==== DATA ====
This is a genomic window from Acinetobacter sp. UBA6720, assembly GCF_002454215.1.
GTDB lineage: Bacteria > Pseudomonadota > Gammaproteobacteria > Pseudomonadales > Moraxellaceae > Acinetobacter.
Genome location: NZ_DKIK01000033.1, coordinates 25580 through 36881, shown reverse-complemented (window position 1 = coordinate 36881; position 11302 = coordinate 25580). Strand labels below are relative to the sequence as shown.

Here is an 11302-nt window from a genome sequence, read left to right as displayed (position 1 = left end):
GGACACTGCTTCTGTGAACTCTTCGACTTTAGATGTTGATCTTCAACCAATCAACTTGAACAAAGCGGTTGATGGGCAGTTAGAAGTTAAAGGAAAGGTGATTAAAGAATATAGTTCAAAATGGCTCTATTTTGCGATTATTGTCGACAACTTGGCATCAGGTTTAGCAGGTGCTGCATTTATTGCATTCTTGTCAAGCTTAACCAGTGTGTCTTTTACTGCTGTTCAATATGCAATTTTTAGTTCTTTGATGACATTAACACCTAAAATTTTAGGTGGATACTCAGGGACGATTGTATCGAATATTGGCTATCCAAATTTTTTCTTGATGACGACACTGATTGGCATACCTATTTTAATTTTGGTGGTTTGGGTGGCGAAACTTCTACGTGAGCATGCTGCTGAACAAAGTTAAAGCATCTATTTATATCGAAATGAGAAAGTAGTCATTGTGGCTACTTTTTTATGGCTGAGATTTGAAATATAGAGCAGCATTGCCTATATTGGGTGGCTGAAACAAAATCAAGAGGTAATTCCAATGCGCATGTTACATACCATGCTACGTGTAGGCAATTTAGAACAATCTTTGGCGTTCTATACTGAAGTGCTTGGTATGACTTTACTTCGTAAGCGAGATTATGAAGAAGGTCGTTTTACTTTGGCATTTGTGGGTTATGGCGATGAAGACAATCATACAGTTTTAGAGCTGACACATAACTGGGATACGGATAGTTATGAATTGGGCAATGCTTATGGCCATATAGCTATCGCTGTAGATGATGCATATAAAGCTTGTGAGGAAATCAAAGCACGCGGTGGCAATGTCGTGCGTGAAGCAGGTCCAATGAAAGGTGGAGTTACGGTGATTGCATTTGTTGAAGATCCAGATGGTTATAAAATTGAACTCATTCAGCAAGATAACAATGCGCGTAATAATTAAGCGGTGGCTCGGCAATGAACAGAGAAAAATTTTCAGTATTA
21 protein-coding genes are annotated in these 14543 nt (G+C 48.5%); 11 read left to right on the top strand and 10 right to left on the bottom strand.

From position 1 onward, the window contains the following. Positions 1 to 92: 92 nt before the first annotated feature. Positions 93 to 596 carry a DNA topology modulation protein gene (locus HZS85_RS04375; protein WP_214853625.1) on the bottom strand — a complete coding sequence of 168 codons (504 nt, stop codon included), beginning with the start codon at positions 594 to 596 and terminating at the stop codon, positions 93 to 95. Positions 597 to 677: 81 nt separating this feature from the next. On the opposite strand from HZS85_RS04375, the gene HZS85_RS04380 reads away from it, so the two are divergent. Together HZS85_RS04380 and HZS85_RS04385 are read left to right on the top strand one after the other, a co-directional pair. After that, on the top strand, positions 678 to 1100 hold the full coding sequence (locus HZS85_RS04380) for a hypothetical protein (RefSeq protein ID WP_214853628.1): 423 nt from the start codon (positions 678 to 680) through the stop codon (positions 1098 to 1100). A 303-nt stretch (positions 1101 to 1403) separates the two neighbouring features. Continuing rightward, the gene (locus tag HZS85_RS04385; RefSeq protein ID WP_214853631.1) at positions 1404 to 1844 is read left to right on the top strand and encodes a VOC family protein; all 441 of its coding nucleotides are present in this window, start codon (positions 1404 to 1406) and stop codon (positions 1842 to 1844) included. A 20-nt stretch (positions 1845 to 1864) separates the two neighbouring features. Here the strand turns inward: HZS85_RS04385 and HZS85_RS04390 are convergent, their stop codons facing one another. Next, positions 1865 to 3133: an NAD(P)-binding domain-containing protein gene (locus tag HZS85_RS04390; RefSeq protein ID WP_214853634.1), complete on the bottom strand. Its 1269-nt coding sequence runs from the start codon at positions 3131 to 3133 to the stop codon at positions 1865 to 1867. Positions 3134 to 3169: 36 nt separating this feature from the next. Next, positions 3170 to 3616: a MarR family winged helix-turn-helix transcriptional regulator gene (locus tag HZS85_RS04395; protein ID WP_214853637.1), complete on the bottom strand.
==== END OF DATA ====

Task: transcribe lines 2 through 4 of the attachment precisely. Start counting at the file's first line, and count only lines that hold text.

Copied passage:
GTDB lineage: Bacteria > Pseudomonadota > Gammaproteobacteria > Pseudomonadales > Moraxellaceae > Acinetobacter.
Genome location: NZ_DKIK01000033.1, coordinates 25580 through 36881, shown reverse-complemented (window position 1 = coordinate 36881; position 11302 = coordinate 25580). Strand labels below are relative to the sequence as shown.

Here is an 11302-nt window from a genome sequence, read left to right as displayed (position 1 = left end):